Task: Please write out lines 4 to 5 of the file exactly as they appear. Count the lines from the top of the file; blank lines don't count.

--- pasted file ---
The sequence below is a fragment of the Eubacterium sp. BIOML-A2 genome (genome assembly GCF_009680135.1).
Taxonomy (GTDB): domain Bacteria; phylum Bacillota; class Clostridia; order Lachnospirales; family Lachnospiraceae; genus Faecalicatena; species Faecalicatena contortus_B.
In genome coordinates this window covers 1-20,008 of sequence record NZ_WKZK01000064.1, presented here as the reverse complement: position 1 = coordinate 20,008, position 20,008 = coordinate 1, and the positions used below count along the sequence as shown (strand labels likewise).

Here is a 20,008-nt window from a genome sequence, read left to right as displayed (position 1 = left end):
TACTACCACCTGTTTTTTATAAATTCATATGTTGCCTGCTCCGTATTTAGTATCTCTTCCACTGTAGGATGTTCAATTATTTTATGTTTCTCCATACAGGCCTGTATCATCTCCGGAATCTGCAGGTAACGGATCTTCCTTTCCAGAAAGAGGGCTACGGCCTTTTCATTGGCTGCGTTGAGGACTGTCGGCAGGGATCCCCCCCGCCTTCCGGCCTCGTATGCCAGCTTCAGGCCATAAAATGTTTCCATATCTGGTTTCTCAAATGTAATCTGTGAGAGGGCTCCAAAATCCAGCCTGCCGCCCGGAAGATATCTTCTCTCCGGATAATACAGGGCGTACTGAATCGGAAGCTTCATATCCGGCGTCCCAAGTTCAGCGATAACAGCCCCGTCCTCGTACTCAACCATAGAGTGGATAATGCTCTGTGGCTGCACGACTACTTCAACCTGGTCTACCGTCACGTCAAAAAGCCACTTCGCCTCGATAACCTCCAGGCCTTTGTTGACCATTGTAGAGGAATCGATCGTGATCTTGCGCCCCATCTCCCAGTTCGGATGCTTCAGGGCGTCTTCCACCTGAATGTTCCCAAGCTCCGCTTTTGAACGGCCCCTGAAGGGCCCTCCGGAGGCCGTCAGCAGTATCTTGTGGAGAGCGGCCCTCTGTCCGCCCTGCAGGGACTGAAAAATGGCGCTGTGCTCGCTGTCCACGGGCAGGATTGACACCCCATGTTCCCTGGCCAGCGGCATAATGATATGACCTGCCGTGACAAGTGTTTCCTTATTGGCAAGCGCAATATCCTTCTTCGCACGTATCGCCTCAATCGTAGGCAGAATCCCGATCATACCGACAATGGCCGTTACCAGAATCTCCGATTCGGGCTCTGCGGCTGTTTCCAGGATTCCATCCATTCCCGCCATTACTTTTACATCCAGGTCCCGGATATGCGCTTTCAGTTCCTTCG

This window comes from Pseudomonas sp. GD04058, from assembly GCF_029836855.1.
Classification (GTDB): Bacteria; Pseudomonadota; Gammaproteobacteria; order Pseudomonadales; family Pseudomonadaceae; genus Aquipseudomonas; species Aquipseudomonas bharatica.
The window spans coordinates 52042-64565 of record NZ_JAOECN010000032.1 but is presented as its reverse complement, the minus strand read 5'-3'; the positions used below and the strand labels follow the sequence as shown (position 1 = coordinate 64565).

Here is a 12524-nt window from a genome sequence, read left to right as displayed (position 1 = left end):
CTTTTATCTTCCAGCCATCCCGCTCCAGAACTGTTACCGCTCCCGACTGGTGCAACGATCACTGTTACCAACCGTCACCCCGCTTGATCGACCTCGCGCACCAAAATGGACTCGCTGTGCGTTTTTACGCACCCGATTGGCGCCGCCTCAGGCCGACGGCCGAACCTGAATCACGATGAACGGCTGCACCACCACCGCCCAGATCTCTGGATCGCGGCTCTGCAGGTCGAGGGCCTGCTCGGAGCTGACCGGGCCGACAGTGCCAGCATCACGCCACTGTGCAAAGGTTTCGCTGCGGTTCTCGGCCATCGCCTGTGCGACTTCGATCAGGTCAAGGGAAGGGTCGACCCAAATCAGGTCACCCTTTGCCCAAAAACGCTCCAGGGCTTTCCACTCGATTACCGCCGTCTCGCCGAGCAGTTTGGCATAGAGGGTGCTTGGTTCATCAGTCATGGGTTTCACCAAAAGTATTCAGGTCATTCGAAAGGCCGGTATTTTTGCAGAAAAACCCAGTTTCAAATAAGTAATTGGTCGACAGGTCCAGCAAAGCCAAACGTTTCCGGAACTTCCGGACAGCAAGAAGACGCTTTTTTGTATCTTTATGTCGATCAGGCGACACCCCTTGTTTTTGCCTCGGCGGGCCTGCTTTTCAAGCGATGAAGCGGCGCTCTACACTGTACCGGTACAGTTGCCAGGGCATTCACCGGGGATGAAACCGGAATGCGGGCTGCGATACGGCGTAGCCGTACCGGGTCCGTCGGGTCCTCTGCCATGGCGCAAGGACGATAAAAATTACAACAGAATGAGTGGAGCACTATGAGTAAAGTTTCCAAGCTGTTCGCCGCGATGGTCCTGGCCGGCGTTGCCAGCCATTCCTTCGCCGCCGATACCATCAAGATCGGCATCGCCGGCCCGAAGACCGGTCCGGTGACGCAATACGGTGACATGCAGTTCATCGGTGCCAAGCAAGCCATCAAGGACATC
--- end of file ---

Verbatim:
Here is a 20,008-nt window from a genome sequence, read left to right as displayed (position 1 = left end):
TACTACCACCTGTTTTTTATAAATTCATATGTTGCCTGCTCCGTATTTAGTATCTCTTCCACTGTAGGATGTTCAATTATTTTATGTTTCTCCATACAGGCCTGTATCATCTCCGGAATCTGCAGGTAACGGATCTTCCTTTCCAGAAAGAGGGCTACGGCCTTTTCATTGGCTGCGTTGAGGACTGTCGGCAGGGATCCCCCCCGCCTTCCGGCCTCGTATGCCAGCTTCAGGCCATAAAATGTTTCCATATCTGGTTTCTCAAATGTAATCTGTGAGAGGGCTCCAAAATCCAGCCTGCCGCCCGGAAGATATCTTCTCTCCGGATAATACAGGGCGTACTGAATCGGAAGCTTCATATCCGGCGTCCCAAGTTCAGCGATAACAGCCCCGTCCTCGTACTCAACCATAGAGTGGATAATGCTCTGTGGCTGCACGACTACTTCAACCTGGTCTACCGTCACGTCAAAAAGCCACTTCGCCTCGATAACCTCCAGGCCTTTGTTGACCATTGTAGAGGAATCGATCGTGATCTTGCGCCCCATCTCCCAGTTCGGATGCTTCAGGGCGTCTTCCACCTGAATGTTCCCAAGCTCCGCTTTTGAACGGCCCCTGAAGGGCCCTCCGGAGGCCGTCAGCAGTATCTTGTGGAGAGCGGCCCTCTGTCCGCCCTGCAGGGACTGAAAAATGGCGCTGTGCTCGCTGTCCACGGGCAGGATTGACACCCCATGTTCCCTGGCCAGCGGCATAATGATATGACCTGCCGTGACAAGTGTTTCCTTATTGGCAAGCGCAATATCCTTCTTCGCACGTATCGCCTCAATCGTAGGCAGAATCCCGATCATACCGACAATGGCCGTTACCAGAATCTCCGATTCGGGCTCTGCGGCTGTTTCCAGGATTCCATCCATTCCCGCCATTACTTTTACATCCAGGTCCCGGATATGCGCTTTCAGTTCCTTCG